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Due to the lower technical barrier to entry into digital media communications (production/delivery), everyone can create content and put it online. However, Content is sometimes treated as an afterthought. We should be reminded that Content is King. Without it, the flashiest and most innovative digital media programs would ultimately fail.

So, for this article I’ll talk about the importance of Content, and what media producers in corporate communications may want to think about.

No matter what Online Video Platform (OVP), digital signage, or broadcast/webcast method you’re leveraging, no one will watch your media (or will watch once but never return) if you do not have compelling, relevant, timely, digestible content.


It’s not so much that not enough content is around, but how tell it. Storytelling is sometimes getting a bad rap, because it has been used too many times as ‘Marketing’. Storytelling guides you through the content and grabs you emotionally. I’ll go through two examples.

First Example

Second Examplehttp://www.stophcommerce.com/

You can see the difference between how each example used the content very differently. They may have looked very similar in an email “we need a video about online security for…”, however you can clearly see what’s Marketing and Storytelling. The second example grabs your attention a lot longer than the talking-head video.

But as you saw in the examples, the packaging of the content into an interactive micro-site allows users to land and navigate through an overall digital experience. Having a video is no longer captivating. Building relevant content, contextual navigation, social sharing is much more powerful to get you to stay on the web site, and ultimately drive some sort of “Brand Preference” for the user since they have now interacted with it.

One of our vendors (VerticPortals) used a quote in a presentation, which really resonated with me: “Tell me and I will forget, Show me and I may not remember, Involve me and I will Understand. – Benjamin Franklin”

This is in essence, what rich-media marketing communications or online learning should be focusing on. Shaping your content to be compelling through storytelling and interactive experiences.


If all audience types were exactly the same, making relevant content for everyone would be easy. However, every market is segmented, and so is your audience. Even if your audience is comprised of CIO’s or developers, their industry, their geographical location, their cultures are very different, making relevancy a very intricate job.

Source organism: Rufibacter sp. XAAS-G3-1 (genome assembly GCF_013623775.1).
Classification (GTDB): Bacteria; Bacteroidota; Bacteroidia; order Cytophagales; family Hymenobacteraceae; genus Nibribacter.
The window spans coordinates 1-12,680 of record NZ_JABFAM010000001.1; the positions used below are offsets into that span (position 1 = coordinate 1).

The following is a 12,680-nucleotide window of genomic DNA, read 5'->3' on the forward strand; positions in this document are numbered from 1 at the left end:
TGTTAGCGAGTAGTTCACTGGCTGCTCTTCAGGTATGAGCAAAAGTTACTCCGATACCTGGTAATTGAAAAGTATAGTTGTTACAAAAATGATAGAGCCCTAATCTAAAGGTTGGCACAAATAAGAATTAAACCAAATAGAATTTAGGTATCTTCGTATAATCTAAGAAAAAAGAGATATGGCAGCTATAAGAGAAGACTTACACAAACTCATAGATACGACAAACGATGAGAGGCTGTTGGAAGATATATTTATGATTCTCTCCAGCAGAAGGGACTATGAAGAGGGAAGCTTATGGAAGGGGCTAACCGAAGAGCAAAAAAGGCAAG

How to do it? Research your audience. Know your customers. They’re no cutting corners here. Buying email lists won’t offer you the knowledge you need in order to create relevant content for that audience.


Content can go stale like bread sitting out overnight. If you can leverage current events and thew latest trends in the fast-moving industry, your content will shine brighter than the rest, but only for a shorter time frame. Yesterday’s news aren’t timely now, aren’t they?

Making content timely is now more of a balance of current times and long-term roadmap. It really needs to be timely for the user to take a glance at the future, through your eyes by solving some of their current problems.


Various Marketing groups would love nothing more than a 30 minutes talking head video. Unfortunately (or fortunately) the online viewer’s attention span is measure in seconds. The likelihood that someone will run through 30 minutes of a marketing video is very slim unless it is some very compelling content, or the user forgot to close down the video player/page. Tubemogul had a great research post about this: “an average 10.39% of viewers clicking away after ten seconds and 53.56% leaving after one minute.”

Even though Metacafe’s business is not really targeted for corporate, they have done a great job at curating their site as a media destination through short-form content. It’s all about making online snacking as efficient and impact-full as possible for your targeted audience.

These are only a few pieces of the puzzle. ‘How’ the content gets presented to the viewers impacts the content experience.

Next: Picking Your Digital Deliverables…

**UPDATE** 10/16/09 – 8:45am PT

The best marketing is none at all”


~ by laurentbridenne on October 12, 2009.

4 Responses to “Kontent”

  1. Hi Laurent

    Only thing I would add is that when video is used correctly it can really bridge the gap between marketing and sales. A simple talking-head video, as you illustrate with the Scottrade example, is never more than a 1-way ‘marketing pitch’. The key to customer engagement is creating a 2-way dialogue and ‘changing the pitch’ to be relevant to what your customer is feeding back to you.

    This is why we always use the Franklin quote – involve the customer and they will feed back what is relevant and what is irrelevant for their needs. This way thee drop-off rate should decrease as irrelevant information is being filtered out of your conversation.

    Great post (and thanks for the mention!)

    Laurence / VerticPortals

    • Great comment. I totally agree. A two-way communication method with the targeted audience would help both the viewer (to learn more and make it more ‘sticky’) and the Business (learning more about their target audience to refine their messaging/communications).

      Most people are open to learn, but don’t want to be lectured.

      Great stuff Laurence. Thanks for reading and contributing!

  2. […] you already know, “Content is King” (and as per Laurence’s comment in my previous entry, “Experts are Kings” as […]

  3. Great Post…puts into words what I’ve been trying to explain for years!

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